If the original lease to your property was for more than 21 years and you have owned your flat for at least two years, you have the legal right to extend your lease, giving you an additional 90 years on top of the original lease. There is no need or requirement for others in your block to extend their leases at the same time as you – they can be extended on an individual basis.
There are a few things to note:
- A lease term uinder 80 years can attract more costs for the leaseholder because of Marriage Value
- Marriage value is the extra value a lease extension will add to a property which a leaseholder will pay 50% of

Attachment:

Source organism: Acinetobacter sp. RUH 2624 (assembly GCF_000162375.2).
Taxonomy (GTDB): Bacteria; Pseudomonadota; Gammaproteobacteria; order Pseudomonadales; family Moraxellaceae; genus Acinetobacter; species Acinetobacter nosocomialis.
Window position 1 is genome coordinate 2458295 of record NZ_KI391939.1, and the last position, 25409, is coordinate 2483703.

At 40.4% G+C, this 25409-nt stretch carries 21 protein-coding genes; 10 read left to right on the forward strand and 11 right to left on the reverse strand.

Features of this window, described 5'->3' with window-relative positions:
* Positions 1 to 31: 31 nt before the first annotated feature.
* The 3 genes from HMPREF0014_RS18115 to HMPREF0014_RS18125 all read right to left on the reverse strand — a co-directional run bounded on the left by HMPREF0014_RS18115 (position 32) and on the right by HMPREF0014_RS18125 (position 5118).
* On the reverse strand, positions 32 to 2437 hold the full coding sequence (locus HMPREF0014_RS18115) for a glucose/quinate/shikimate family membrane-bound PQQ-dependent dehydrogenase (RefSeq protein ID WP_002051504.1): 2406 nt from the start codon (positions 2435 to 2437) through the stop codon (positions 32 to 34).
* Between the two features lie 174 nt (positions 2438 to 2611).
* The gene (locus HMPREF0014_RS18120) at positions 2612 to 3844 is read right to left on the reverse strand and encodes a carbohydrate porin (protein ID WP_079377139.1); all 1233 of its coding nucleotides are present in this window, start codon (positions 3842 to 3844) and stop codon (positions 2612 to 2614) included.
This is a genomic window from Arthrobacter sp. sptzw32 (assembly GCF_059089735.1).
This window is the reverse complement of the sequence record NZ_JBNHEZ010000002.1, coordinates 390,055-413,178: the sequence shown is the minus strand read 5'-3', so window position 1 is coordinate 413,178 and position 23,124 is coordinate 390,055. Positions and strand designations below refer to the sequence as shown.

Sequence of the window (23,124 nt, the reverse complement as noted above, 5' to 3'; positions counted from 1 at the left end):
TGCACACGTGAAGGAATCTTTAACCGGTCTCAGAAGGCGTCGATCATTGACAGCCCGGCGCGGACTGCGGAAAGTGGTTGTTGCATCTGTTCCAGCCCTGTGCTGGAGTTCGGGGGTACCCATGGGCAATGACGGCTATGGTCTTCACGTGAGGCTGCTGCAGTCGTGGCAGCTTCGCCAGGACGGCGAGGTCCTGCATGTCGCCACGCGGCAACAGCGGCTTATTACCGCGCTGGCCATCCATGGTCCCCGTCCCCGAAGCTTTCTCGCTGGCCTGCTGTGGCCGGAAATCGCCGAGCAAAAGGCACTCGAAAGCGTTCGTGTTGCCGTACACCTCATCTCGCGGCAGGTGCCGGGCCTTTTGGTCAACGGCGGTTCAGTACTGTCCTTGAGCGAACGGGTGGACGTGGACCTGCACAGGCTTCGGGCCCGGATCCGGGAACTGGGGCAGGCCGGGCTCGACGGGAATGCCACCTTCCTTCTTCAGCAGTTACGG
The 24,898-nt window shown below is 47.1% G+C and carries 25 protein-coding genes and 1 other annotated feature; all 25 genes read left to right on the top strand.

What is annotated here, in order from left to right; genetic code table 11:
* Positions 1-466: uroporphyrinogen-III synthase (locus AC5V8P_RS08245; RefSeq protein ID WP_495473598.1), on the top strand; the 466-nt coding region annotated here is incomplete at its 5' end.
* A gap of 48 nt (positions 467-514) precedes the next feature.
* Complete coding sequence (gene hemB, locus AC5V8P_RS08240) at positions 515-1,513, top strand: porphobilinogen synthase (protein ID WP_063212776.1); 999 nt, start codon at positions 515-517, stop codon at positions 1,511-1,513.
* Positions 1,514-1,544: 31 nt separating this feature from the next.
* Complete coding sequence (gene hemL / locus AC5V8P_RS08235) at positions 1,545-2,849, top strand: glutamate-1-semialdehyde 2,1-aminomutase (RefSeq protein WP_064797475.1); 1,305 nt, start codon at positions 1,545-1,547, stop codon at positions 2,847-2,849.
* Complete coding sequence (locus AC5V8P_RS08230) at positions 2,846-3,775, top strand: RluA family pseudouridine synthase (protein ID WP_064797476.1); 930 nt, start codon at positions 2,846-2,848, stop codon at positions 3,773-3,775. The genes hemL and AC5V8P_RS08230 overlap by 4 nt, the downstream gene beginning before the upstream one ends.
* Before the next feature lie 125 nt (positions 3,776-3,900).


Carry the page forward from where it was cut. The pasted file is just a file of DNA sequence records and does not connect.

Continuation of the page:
- Should premium values not be agreed, a leaseholder can make an application to the Tribunal for a fair determination
- A new lease is granted on payment of a premium and is at a peppercorn (nominal) rent.
- A lease extension is a right for qualifying tenants who hold long leases and have owned the property for more than two years
- The premises must qualify by definition within the legislation
- Notice of claim for a new lease must be served upon the Landlord, who will either respond accepting the proposed terms or not admitting your claim
- Premium price for the lease extension is agreed or determined with the assistance of expert valuers, if the Landlord accepts the claim
- There is a statutory procedure for completing the conveyancing process